2018 Chevrolet Malibu Review
Pros & Cons
- Spacious interior with lots of front-seat headroom
- Hybrid trim offers high efficiency and brisk acceleration
- Responsive and intuitive 8-inch touchscreen interface
- Lackluster acceleration from the base 1.5-liter engine
- Six-speed automatic can be unrefined at low speed
- Limited outward visibility
Which Malibu does Edmunds recommend?
Edmunds' Expert Review
Overall rating7.6 / 10
The 2018 Chevrolet Malibu stands out in the midsize sedan field for its sharp looks and mix of appealing qualities. It's loaded with technology and offers a roomy interior. There's also a range of engine choices, including a hybrid option. Overall, we think it's a solid pick.
Since its complete redesign for the 2016 model year, the latest Chevrolet Malibu is very competitive in the midsize sedan category. Some rivals might boast better driving dynamics or more features for the money, but the Malibu provides a solid and stylish all-around package.
Chevrolet has loaded all but the most basic trim with desirable features, which means you won't have trouble finding the features you want. We also like the way the Malibu handles, and acceleration from the 2.0-liter turbocharged four-cylinder is surprisingly peppy. The Malibu Hybrid is a smooth and refined driver, which returns an impressive 45 mpg combined.
2018 Chevrolet Malibu models
For 2018, the Malibu has four trim levels. The base L trim is sparsely equipped, so unless you're looking for the least expensive sedan possible, it's better to step up to the LS or 1LT. Both add a considerable amount of content, although like the L, they rely on a smaller, slightly underpowered engine. The Premier trim comes almost fully loaded and adds a more powerful motor. The Malibu is also available in Hybrid trim with similar features to the LT.
The base L trim comes with a 16-inch steel wheels, keyless entry and ignition, cruise control, air-conditioning, a tilt-and-telescoping steering wheel, OnStar, Bluetooth phone connectivity and a six-speaker audio system, and not much else. Notably, a rearview camera and Bluetooth audio streaming are both lacking.
The minor price hike to the LS trim adds quite a bit of equipment. A rearview camera, 16-inch aluminum wheels, and a Chevrolet MyLink infotainment system with a 7-inch touchscreen and Android Auto and Apple CarPlay compatibility are all notable upgrades. You also get laminated side windows, which reduce noise, and a 4G LTE connection with Wi-Fi.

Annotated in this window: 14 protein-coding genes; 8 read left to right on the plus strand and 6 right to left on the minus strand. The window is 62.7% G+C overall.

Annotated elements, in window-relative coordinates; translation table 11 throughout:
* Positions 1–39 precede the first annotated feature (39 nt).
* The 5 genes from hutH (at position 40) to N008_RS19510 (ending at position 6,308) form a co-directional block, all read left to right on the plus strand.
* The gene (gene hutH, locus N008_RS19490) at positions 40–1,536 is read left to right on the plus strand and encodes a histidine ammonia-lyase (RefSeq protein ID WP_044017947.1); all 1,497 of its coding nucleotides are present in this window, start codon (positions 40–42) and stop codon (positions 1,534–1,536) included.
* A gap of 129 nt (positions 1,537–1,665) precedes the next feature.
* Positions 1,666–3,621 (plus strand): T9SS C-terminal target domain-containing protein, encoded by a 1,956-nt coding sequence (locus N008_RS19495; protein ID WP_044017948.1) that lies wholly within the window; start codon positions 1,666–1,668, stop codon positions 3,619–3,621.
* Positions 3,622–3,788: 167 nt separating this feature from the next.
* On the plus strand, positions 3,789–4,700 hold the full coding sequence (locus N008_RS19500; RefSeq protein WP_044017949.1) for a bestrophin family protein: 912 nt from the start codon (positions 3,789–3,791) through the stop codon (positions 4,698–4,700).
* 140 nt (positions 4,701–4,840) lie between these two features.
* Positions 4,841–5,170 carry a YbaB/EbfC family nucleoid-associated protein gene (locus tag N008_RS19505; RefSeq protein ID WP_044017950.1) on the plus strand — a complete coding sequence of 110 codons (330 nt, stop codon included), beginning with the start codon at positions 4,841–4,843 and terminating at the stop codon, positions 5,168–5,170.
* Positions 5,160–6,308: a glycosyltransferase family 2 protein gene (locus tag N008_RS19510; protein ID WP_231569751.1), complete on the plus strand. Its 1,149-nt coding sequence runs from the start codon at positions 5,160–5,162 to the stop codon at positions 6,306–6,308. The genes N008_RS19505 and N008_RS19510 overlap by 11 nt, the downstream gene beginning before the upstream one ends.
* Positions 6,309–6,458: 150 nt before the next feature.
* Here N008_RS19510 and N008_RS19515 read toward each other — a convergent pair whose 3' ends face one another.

Upgrading to the 1LT trim gets you all of the LS' features, as well as 17-inch wheels, heated mirrors, an eight-way power-adjustable driver seat, rear-seat air vents and satellite radio.
The 1LT can also be upgraded with several packages. The Convenience and Technology package adds remote-vehicle start, an auto-dimming mirror and wireless charging pad, and it upgrades the touchscreen interface to an 8-inch screen with navigation. A Leather package is also available, which adds leather upholstery, heated front seats, power front-seat lumbar adjustment, and, oddly, a nine-speaker Bose audio system. The Driver Confidence package adds automatic high beams, front and rear parking sensors, and forward collision warning.
New for 2018 is the Redline Edition appearance package, only available on the 1LT, which adds blacked-out 19-inch wheels along with black and red trim pieces in place of chrome.
The L, LS, and 1LT are all powered by a turbocharged 1.5-liter four-cylinder engine (160 hp and 184 pound-feet of torque) mated to a six-speed automatic transmission.
The Malibu Hybrid uses a 1.8-liter four-cylinder engine paired with an electric motor, producing a combined 182 horsepower and a noteworthy 277 pound-feet of torque. It comes with the same standard features as the Malibu 1LT and can be upgraded with the Convenience and Technology package, the Leather package and the Driver Confidence package.
Finally, the Premier trim includes all of the 1LT's features, as well as the contents of the Convenience and Technology and Leather packages. The engine is upgraded to a turbocharged 2.0-liter four-cylinder engine (250 hp and 260 lb-ft of torque) and paired with a nine-speed automatic transmission. Also included are 18-inch wheels, ventilated front seats, driver-seat memory settings, a heated steering wheel, dual-zone automatic climate control, and unique exterior styling cues.
The Premier can be upgraded with the Driver Confidence package and the Driver Confidence package II, which includes an electronic parking brake, adaptive cruise control, parking assist, and an automatic forward collision avoidance system. The Premier Sun and Wheel package adds a dual-pane power sunroof, 19-inch wheels and upgraded floor mats.
Each vehicle typically comes in multiple versions that are fundamentally similar. The ratings in this review are based on our First Drive of the 2016 Chevrolet Malibu Premier (turbo 2.0L inline-4 | 8-speed automatic | FWD).
NOTE: Since this test was conducted, the current Chevrolet Malibu has received some revisions, including a new nine-speed automatic transmission for the Premier trim in 2017, and the deletion of the 2LT trim level. Our findings remain broadly applicable to this year's Chevrolet Malibu.
|Overall||7.6 / 10|
Most helpful consumer reviews
Features & Specs
Our experts like the Malibu models:
- Forward Collision Alert
- Warns the driver of potential obstacles ahead (automatic braking is available as an optional extra).
- Rear Cross-Traffic Alert
- Informs the driver of vehicles in perpendicular motion behind the car when reversing.
- Pedestrian Detection
- Warns the driver of pedestrians in the roadway and automatically applies the brakes if the driver does not take action.